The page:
In line with the NIIF’s investment structure, the Centre would infuse nearly 49% of the corpus, or a total of $1 billion in the two sectoral funds, while the balance amount will come from long-term investors such as sovereign wealth funds.
Nineteen months after the announcement was made in FY16 Budget, the National Investment and Infrastructure Fund (NIIF) will commence operations next month with a $1-billion corpus for the highway sector and another fund of the same size for the renewable energy industry, according to official sources. Sujoy Bose, currently a senior executive at the International Finance Corporation, is expected to assume office as the NIIF’s first CEO shortly.
In line with the NIIF’s investment structure, the Centre would infuse nearly 49% of the corpus, or a total of $1 billion in the two sectoral funds, while the balance amount will come from long-term investors such as sovereign wealth funds. The potential investors in these funds include Abu Dhabi Investment Authority (ADIA), Qatar Investment Authority (QIA) and RUSNANO of Russia, the sources added. The NIIF would set up more sectoral funds going forward, they added.
To fulfil the energy requirements to support economic growth, India has set an ambitious target of installing 175 GW of solar and wind energy capacity by 2022 with an investment of Rs 8 lakh crore. Similarly, it is aiming to increase the highway network from about 97,000 km now to 2 lakh km by 2022, a task that would require Rs 10 lakh crore in investment. With private investors jittery about the highway sector (build-operate-transfer projects have been floundering) and lenders being chary, the government is hard-pressed to find alternative resources for funding projects.
The NIIF, to be set up with an initial corpus of Rs 40,000 crore, is expected to act as a catalyst for financing of infrastructure projects in India by leveraging the funds multiple times. The NIIF is envisaged as a mother fund, within which there will be specific sectoral funds to cater to the investors demand. It is expected to play a key role in reducing the potential financial burden on the exchequer for building infrastructure, which requires investment of over $1 trillion in next five years.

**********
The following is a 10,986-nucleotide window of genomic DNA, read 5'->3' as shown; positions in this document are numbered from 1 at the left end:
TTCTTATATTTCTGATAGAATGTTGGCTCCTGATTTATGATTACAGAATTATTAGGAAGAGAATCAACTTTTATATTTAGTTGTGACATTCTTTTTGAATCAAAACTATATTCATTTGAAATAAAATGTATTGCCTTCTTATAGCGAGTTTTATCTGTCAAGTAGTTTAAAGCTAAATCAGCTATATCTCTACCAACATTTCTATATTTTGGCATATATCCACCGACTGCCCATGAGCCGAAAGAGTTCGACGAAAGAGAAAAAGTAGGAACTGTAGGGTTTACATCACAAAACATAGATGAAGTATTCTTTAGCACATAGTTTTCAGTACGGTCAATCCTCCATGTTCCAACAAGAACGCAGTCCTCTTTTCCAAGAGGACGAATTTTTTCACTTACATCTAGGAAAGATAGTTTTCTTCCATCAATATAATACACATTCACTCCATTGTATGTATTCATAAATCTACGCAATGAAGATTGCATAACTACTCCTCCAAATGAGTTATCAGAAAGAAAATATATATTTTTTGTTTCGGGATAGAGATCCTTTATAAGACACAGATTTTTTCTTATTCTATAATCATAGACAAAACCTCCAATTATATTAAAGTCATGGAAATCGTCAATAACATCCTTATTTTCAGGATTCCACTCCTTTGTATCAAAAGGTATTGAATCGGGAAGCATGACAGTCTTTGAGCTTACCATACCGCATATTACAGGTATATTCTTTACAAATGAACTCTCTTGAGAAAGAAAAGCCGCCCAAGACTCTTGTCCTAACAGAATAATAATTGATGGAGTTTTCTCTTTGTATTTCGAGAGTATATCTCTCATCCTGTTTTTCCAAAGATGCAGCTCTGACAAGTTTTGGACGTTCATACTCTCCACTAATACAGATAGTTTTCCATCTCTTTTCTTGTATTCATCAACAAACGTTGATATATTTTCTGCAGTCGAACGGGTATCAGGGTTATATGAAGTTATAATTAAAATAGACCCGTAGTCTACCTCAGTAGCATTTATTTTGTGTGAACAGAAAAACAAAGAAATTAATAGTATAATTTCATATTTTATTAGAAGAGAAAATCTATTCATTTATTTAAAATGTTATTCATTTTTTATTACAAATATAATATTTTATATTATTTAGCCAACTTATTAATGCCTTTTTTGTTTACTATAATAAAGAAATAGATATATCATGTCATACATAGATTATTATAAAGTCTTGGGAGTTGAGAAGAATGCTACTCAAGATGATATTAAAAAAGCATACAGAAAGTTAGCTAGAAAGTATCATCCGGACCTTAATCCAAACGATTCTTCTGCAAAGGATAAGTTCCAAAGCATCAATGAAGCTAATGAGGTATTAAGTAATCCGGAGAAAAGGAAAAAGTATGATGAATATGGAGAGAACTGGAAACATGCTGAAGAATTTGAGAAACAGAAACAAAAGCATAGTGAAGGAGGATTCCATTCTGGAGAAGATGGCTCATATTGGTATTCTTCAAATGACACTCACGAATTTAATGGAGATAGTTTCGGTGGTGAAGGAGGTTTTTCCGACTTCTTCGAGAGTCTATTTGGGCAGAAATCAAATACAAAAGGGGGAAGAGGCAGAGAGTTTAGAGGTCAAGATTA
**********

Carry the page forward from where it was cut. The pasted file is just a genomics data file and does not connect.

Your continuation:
“We have signed MoUs with ADIA, QIA and RUSNANO and we have understanding with the UK treasury and the US treasury,” economic affairs secretary Shaktikanta Das said on Thursday on potential investors in India’s quasi-sovereign wealth fund. More such agreements will be signed with investors including multilateral agencies in the coming months, he said.
Bose, who is coming from his latest job as the global co-head for infrastructure and natural resources at IFC, will hit the ground running next month.
He has worked for over 23 years at IFC including as chief investment officer and head of the IFC African Latin American and Caribbean Fund at IFC Asset Management Company. His wide experience in emerging markets private equity and debt investments, will come in handy while at the helm of NIIF.
The paucity of equity capital is felt strongly in many key infrastructure sectors like roads, ports and railways where the government is actively promoting the public-private partnership model with apparently attractive concession provisions.